Wayne Barrett

I made Hoover's reputation as a fearless lawman. It's a reputation he doesn't deserve...I made that son of a bitch
Alvin Karpis

Forget about all the hollywood versions of these characters you've ever seen. They're all romanticized and lead the viewer from the real facts of those years of 1934 and 1935. As a matter of fact, Bonnie and Clyde were practically unknown until the 1967 movie made legends of the two.

Public Enemies is a detailed account about the birth of the FBI and their birth pangs du
Jan 19, 2019 rated it really liked it  ·  review of another edition
A 550 page book that reads fast. Highly recommended. Really enjoyed how he painted the outlaws and the law in their true colors. The FBI and the local law enforcement are inept and/or corrupt in the beginning but the FBI gets better after many failed "battles" and real losses. The outlaws are not very bright for the most part but clever in many ways. Also lucky. Hollywood did a real disservice with the movie Bonnie and Clyde. These two were not in any way romantic or admirable, as they were port ...more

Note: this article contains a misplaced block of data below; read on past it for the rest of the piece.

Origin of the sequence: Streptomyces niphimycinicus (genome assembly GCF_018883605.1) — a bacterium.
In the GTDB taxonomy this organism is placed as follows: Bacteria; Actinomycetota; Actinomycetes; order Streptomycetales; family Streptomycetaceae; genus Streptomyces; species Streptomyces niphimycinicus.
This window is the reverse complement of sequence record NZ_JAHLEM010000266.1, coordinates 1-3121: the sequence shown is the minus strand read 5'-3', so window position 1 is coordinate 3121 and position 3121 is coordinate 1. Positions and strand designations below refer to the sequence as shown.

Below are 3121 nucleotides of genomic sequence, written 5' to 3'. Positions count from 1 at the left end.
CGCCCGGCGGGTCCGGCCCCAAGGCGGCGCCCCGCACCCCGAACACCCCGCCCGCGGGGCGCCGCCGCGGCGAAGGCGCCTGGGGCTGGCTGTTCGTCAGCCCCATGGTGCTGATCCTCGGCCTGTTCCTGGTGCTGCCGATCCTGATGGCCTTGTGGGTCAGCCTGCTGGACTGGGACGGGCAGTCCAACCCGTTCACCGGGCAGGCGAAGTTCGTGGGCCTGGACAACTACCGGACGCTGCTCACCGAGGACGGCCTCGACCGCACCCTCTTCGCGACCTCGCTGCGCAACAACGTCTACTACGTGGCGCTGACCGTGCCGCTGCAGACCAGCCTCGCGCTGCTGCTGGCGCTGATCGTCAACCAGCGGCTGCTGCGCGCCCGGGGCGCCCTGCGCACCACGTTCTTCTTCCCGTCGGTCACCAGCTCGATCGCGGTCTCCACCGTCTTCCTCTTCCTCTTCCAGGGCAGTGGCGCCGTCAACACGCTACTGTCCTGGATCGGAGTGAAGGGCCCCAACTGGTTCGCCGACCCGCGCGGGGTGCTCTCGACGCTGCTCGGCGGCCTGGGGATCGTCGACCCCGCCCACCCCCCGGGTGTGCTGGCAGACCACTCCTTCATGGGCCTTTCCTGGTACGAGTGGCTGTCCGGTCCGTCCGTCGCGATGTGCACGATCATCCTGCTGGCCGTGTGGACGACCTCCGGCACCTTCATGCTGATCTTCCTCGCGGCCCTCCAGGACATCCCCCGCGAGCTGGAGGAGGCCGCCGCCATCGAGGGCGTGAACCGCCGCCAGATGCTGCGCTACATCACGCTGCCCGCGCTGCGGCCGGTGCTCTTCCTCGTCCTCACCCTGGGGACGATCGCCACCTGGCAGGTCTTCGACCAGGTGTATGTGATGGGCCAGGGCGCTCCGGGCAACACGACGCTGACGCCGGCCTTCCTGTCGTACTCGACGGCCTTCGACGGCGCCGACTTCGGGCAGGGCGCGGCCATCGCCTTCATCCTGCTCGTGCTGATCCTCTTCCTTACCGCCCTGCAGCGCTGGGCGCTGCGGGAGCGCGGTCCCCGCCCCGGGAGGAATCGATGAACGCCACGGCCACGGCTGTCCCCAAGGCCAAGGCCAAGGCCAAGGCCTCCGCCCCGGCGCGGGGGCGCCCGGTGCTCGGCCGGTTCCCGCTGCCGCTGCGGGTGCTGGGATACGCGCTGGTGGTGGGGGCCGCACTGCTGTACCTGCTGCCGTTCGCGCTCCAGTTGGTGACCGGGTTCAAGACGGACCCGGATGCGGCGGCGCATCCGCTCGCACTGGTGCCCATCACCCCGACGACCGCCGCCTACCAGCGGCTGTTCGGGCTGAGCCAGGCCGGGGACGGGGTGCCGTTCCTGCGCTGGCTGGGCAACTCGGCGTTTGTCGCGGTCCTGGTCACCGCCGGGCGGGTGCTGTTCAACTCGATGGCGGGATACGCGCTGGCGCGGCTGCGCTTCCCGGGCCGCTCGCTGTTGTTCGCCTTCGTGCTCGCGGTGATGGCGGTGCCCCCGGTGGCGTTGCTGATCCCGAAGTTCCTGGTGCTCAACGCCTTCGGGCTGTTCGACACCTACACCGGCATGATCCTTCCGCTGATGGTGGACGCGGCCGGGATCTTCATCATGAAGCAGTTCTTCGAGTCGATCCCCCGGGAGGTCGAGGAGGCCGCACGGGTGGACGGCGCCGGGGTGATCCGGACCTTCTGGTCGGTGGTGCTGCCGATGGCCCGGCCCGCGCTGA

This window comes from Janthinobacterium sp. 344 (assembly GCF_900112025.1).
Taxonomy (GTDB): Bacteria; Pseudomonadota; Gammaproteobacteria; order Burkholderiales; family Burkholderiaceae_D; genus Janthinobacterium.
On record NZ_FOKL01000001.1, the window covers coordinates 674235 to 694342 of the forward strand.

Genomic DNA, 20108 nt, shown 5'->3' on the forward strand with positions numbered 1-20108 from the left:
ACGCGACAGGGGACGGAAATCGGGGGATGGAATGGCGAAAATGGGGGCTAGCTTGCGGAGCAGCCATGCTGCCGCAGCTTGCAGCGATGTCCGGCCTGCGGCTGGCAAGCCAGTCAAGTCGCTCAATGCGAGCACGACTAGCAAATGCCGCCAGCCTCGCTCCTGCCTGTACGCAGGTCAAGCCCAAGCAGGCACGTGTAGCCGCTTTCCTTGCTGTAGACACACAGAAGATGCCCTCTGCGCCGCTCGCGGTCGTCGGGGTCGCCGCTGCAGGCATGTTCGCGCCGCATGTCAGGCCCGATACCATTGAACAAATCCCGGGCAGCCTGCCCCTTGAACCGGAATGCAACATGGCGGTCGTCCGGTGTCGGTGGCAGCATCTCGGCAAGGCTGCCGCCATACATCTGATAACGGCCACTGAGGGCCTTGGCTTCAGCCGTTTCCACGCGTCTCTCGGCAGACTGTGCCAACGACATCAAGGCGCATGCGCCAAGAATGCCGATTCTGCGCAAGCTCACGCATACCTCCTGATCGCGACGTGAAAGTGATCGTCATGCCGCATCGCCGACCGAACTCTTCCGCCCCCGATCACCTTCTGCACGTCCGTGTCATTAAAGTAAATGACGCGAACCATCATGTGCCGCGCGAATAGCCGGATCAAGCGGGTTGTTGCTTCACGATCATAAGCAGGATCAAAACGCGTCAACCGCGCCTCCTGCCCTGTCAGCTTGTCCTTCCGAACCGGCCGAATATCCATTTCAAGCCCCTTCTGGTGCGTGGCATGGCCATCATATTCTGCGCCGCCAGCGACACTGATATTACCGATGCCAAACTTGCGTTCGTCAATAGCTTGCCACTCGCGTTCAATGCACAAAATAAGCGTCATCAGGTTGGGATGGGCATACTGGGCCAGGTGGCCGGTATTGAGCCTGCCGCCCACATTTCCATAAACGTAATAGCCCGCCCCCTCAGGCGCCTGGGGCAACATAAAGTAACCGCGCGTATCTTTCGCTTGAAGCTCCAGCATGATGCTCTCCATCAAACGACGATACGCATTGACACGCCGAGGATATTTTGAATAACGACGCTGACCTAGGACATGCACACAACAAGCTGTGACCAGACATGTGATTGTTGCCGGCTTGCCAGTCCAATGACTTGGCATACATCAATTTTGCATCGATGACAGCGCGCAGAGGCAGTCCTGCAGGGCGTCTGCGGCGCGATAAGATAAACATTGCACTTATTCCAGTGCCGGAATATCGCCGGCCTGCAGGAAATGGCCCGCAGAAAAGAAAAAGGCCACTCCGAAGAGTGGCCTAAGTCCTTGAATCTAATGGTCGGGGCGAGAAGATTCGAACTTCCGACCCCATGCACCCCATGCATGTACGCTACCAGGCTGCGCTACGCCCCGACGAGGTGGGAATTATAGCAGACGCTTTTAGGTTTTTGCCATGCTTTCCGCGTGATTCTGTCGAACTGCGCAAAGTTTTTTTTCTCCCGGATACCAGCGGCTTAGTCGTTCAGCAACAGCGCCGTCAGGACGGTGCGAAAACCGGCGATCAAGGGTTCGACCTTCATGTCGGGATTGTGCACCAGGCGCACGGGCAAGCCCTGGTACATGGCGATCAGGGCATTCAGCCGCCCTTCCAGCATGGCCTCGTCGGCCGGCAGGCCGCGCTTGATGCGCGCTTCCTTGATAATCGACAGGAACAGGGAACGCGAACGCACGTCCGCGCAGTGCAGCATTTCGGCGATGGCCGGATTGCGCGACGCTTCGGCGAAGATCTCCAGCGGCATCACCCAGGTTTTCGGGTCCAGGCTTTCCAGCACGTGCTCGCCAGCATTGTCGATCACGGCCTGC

A well researched account of the crime wave that swept across the Midwestern United States in the early years of the Great Depression. In my opinion interesting for it's look at the last gasp of the colorful, daring, individualistic, outlaw criminal class.

By the early 1930's the world was changing. For better or worse the United States Federal government was becoming more centralized and beginning to control greater resources - quickly surpassing what state and local governments could call on.
G.d. Brennan
Aug 11, 2012 rated it it was amazing
It's a tired cliché to say the book's better than the movie, but here it's far truer than usual.

Michael Mann's "Public Enemies" was one of our best director's worst movies. On paper, it looked like a great combination; he likes cops and criminals, and his criminals tend to be too cool for neckties, as was Dillinger. But the movie unexpectedly fell victim to his strange obsession with shooting things on digital video. Perhaps his intent was to give it a gritty you-are-there feel, but while that w
Fiona Squires
Jul 31, 2011 rated it did not like it  ·  review of another edition
Shelves: 2009